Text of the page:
author = "Beal, {Sarah J.} and Dorn, {Lorah D.} and Berga, {Sarah L.}",
year = "2018",
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T1 - Examining the Validity of Self-reported Primary and Secondary Exposure to Cigarette Smoke in Adolescent Girls

T2 - The Utility of Salivary Cotinine as a Biomarker

AU - Beal, Sarah J.

AU - Dorn, Lorah D.

AU - Berga, Sarah L.

PY - 2018/4/16

Y1 - 2018/4/16

N2 - Background: Studies of cigarette use and exposure often rely on either self-report or cotinine assay. In adolescence it is not clear how well assays and self-report correspond, or what effect estrogen exposure has on cotinine. Objectives: This study sought to identify optimal cut-points for salivary cotinine thresholds for girls with primary, secondary, and no smoke exposure, and whether menarche and hormone contraceptive use are important for interpreting salivary cotinine. Methods: This longitudinal prospective study recruited 262 healthy adolescent girls who participated in three annual interviews across 24 months. Salivary cotinine assays and self-report of primary and secondary smoke exposure, menarcheal status, and hormone contraceptive use were collected. Results: No adolescents reported primary smoke exposure without secondary exposure. Optimal cut-points for distinguishing primary smoke exposure from secondary-only and no smoke exposure were 1.05 and 3.01 ng/ml, respectively based on receiver operator curves (ROC); no reliable cut-point for secondary-only versus no smoke exposure was identified. The ideal salivary cotinine cut-point to distinguish primary smoke exposure varied by hormone contraceptive use and was 2.14 ng/ml for those using progesterone contraceptives, higher than that of girls using estrogen contraceptives and those not using hormone contraceptives. Conclusions: This study is the first to examine variance in salivary cotinine cut-points based on hormone exposure for adolescent girls, with findings indicating that hormone contraceptive use in particular may be a key consideration when identifying adolescent smoking. The use of previously recommended salivary cotinine cut-points of 3.85 ng/ml or higher may overestimate nonsmokers.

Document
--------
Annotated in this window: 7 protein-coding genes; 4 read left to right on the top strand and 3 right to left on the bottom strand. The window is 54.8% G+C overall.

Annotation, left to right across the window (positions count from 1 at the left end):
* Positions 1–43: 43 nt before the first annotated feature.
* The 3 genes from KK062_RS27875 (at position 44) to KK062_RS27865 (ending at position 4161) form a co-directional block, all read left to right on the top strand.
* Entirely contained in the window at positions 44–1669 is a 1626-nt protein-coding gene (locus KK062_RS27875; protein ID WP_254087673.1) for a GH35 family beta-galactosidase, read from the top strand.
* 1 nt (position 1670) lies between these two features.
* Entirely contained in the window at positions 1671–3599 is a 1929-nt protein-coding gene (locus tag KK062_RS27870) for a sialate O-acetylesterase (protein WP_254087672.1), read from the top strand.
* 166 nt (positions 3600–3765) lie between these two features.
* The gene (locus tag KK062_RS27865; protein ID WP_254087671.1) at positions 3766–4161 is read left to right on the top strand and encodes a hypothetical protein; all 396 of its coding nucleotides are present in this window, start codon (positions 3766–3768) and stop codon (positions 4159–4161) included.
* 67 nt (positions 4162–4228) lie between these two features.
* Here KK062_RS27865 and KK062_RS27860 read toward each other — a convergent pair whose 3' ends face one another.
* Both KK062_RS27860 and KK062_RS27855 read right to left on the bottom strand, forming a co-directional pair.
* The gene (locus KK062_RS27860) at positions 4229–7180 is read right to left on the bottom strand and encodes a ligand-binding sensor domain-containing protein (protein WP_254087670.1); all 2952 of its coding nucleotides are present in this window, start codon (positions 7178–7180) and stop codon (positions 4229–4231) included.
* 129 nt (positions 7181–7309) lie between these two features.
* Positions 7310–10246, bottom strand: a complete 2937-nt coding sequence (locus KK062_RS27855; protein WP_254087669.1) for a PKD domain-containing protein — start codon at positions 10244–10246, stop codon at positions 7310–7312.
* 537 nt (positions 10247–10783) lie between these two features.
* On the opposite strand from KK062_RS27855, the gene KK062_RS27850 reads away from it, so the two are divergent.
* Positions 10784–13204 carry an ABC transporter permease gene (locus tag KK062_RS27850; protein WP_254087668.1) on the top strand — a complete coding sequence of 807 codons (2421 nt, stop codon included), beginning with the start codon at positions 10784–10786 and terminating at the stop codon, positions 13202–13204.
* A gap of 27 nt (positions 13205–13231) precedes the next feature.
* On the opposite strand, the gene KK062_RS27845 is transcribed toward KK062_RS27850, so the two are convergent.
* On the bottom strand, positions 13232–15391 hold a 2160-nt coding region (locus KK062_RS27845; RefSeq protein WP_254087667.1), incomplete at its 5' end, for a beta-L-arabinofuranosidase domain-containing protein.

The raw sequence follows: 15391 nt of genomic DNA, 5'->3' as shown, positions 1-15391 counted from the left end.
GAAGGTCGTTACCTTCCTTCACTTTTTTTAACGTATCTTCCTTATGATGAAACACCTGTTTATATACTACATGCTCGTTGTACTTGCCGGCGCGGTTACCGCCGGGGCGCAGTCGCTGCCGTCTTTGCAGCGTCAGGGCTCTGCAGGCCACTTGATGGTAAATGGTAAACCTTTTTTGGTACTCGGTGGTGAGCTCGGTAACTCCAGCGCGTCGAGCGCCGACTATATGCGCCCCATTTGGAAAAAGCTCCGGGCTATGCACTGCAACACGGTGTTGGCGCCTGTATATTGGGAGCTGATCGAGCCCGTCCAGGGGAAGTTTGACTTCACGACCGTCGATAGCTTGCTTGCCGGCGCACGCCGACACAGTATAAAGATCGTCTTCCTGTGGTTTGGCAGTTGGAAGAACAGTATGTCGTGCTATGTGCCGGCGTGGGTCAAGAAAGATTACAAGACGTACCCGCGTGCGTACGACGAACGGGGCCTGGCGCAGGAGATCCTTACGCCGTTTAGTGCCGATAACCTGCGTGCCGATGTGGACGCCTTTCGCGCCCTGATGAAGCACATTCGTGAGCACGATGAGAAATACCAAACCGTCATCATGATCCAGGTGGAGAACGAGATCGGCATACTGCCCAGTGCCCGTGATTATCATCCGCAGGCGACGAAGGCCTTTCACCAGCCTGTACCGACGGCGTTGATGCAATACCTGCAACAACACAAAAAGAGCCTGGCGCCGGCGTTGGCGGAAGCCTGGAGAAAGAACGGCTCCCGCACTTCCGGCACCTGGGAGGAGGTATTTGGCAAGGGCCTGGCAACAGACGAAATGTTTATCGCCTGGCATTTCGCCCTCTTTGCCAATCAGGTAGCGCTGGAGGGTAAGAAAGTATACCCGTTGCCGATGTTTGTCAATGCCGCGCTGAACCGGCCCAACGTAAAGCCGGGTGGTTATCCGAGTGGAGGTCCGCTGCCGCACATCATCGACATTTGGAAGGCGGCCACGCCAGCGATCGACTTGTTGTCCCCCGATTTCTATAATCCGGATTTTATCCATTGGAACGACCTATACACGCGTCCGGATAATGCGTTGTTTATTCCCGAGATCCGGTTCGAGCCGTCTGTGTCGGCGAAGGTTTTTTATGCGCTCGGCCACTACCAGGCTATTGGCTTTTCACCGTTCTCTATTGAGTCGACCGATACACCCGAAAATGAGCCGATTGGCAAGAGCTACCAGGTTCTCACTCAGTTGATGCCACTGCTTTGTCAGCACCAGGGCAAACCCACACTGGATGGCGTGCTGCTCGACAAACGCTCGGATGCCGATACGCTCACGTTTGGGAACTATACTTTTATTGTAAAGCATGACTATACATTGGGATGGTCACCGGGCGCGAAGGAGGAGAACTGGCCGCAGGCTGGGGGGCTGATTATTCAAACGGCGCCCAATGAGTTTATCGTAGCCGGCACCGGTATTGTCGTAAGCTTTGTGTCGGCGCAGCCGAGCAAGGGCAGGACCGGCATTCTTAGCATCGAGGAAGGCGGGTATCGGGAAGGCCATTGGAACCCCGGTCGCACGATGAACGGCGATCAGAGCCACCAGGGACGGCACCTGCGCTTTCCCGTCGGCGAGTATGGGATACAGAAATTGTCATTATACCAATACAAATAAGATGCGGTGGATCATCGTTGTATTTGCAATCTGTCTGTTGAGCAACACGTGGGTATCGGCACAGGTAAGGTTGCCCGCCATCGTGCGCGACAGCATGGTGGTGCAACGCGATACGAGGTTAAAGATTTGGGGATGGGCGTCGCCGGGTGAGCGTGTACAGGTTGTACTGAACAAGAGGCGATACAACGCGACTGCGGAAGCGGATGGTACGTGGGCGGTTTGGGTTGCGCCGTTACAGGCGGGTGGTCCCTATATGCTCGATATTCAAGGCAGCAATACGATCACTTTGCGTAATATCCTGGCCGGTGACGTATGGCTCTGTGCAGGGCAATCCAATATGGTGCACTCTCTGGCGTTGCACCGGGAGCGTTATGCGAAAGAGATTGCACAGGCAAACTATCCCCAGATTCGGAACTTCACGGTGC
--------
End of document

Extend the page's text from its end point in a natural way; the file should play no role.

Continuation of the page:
AB - Background: Studies of cigarette use and exposure often rely on either self-report or cotinine assay. In adolescence it is not clear how well assays and self-report correspond, or what effect estrogen exposure has on cotinine. Objectives: This study sought to identify optimal cut-points for salivary cotinine thresholds for girls with primary, secondary, and no smoke exposure, and whether menarche and hormone contraceptive use are important for interpreting salivary cotinine. Methods: This longitudinal prospective study recruited 262 healthy adolescent girls who participated in three annual interviews across 24 months. Salivary cotinine assays and self-report of primary and secondary smoke exposure, menarcheal status, and hormone contraceptive use were collected. Results: No adolescents reported primary smoke exposure without secondary exposure. Optimal cut-points for distinguishing primary smoke exposure from secondary-only and no smoke exposure were 1.05 and 3.01 ng/ml, respectively based on receiver operator curves (ROC); no reliable cut-point for secondary-only versus no smoke exposure was identified. The ideal salivary cotinine cut-point to distinguish primary smoke exposure varied by hormone contraceptive use and was 2.14 ng/ml for those using progesterone contraceptives, higher than that of girls using estrogen contraceptives and those not using hormone contraceptives. Conclusions: This study is the first to examine variance in salivary cotinine cut-points based on hormone exposure for adolescent girls, with findings indicating that hormone contraceptive use in particular may be a key consideration when identifying adolescent smoking. The use of previously recommended salivary cotinine cut-points of 3.85 ng/ml or higher may overestimate nonsmokers.